NEW YORK (GenomeWeb) – In a new study published late last week, CombiMatrix has reported its largest dataset to date showing that microarray analysis of more than 8,000 miscarriage samples yielded successful results more than 90 percent of the time, a significantly better performance than standard karyotyping approaches, which are known to fail up to 40 percent of the time.
The results, published late last week in Genetics in Medicine, provide an updated and much more comprehensive picture than previous studies of the efficacy and power of array-based testing to diagnose the cause of pregnancy loss.
In an earlier analysis of only about 4,000 clinically tested samples, Combimatrix reported that it had about an 85 percent success rate in obtaining a result.
Trilochan Sahoo, the company's vice president of clinical affairs and director of cytogenetics, told GenomeWeb this week that while the superior diagnostic power of chromosomal microarray analysis compared to karyotyping is well established in pediatric and prenatal testing spheres, there is still a relative lack of comprehensive evidence for the technology in the specific setting of miscarriage, or products of conception testing.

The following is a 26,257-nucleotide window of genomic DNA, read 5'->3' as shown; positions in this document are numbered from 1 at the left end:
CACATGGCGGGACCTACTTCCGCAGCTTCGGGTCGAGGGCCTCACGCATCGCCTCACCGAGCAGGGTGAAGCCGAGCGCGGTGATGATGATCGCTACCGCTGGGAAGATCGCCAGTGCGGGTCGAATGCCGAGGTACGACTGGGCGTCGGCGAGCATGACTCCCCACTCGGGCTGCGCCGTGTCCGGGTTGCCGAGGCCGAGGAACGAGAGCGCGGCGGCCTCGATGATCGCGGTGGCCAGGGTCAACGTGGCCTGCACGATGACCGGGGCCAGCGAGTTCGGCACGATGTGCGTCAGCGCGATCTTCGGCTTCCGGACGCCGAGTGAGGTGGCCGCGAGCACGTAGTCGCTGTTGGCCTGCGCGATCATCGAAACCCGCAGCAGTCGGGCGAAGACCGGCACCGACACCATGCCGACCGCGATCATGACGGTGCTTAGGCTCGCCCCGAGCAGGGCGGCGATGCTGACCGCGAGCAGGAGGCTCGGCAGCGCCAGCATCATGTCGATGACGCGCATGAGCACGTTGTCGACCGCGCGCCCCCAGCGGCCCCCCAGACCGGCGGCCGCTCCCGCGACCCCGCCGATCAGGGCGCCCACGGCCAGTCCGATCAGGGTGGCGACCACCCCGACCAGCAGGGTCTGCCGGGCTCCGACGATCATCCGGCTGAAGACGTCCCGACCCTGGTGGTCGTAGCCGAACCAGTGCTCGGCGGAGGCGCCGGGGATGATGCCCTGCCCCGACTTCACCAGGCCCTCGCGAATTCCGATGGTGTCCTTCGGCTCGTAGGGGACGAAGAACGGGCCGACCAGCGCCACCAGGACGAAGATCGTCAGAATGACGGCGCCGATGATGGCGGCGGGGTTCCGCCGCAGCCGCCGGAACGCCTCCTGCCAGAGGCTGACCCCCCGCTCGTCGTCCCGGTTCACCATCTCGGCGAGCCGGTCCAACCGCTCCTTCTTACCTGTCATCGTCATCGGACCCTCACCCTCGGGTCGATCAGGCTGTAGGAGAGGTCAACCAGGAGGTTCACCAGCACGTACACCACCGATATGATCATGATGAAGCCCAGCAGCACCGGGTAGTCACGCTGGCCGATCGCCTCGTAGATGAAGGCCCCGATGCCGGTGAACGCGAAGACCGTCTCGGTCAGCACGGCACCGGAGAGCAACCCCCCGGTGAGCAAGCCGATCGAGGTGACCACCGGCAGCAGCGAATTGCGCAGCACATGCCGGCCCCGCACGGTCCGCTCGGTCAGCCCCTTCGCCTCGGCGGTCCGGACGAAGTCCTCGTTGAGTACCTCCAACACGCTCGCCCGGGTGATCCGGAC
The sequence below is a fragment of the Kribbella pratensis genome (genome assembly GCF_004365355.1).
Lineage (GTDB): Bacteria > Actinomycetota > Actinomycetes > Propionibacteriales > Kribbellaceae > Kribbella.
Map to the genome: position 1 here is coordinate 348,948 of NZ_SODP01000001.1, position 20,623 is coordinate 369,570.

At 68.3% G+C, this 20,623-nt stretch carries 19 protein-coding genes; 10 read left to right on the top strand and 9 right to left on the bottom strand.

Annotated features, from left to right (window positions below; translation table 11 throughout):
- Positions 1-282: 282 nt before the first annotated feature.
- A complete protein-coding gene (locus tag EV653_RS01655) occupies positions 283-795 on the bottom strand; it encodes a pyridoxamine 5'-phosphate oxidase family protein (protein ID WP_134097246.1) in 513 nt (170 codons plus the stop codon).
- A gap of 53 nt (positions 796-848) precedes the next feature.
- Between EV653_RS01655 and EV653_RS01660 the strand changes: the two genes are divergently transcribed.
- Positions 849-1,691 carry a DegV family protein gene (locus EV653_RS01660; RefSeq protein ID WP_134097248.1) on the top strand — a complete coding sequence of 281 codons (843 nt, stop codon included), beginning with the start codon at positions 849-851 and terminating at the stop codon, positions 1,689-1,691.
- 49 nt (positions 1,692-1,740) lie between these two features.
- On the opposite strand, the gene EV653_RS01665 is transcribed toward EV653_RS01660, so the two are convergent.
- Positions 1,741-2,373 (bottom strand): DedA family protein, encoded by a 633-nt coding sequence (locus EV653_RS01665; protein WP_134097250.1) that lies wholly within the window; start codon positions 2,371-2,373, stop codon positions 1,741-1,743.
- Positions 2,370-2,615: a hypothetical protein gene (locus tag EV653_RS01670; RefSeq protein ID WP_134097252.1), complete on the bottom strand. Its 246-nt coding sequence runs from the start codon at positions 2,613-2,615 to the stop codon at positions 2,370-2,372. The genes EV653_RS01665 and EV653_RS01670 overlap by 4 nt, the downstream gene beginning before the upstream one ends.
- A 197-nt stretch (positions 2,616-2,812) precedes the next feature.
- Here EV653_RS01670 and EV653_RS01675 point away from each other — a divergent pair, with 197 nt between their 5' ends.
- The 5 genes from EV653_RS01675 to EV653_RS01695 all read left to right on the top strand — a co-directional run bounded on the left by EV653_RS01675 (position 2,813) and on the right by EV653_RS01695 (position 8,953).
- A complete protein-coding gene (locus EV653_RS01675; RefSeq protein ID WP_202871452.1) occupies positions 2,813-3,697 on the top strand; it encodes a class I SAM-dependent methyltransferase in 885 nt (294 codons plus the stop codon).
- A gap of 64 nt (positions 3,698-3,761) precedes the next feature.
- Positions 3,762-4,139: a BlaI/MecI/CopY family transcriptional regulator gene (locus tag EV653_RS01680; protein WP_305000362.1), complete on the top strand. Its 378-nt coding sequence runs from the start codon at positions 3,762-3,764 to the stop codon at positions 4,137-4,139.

In amassing greater and more persuasive data for the added value of array-based miscarriage testing, the company stands to aid its own efforts in winning final reimbursement battles, which it recently stepped up.
"We believe the results of this study will further educate the … physician community on the clinical importance of miscarriage analysis testing," Combimatrix President and CEO Mark McDonough said in a statement.
"So far in 2016, 15 insurance providers, including Cigna Health Services and multiple plans in the Blue Cross Blue Shield network, have revised their medical policies to include microarray testing as medically necessary for the evaluation of recurrent pregnancy loss," he added.
The new study — authored by Sahoo, other CombiMatrix colleagues, and collaborators from several medical centers — did not directly compare karyotyping versus array-based testing in matched miscarriage samples. Rather, it looked only at CombiMatrix's overall success rate in obtaining a result in cases that the company accessioned clinically over about four years, as well as the frequencies of different alterations found in these cases.
Overall, amongst 8,118 cases tested, more than 91 percent were successfully processed with reportable results. Among those, 53.7 percent had an abnormal result of some kind, 44.3 percent had a normal result, and 2 percent yielded variants of unknown significance.
In terms of actual diagnostic results, Sahoo and his coauthors concede that very successful karyotype or extensive FISH testing would also be expected to detect the vast majority of the same genomic alterations that CombiMatrix identified in its analysis across these 8,000 samples.
However, the issue is that karyotyping is not always "very successful," failing about 20 to 40 percent of the time due to the necessity of culturing live cells, and the risk of erroneous results due to maternal cell contamination.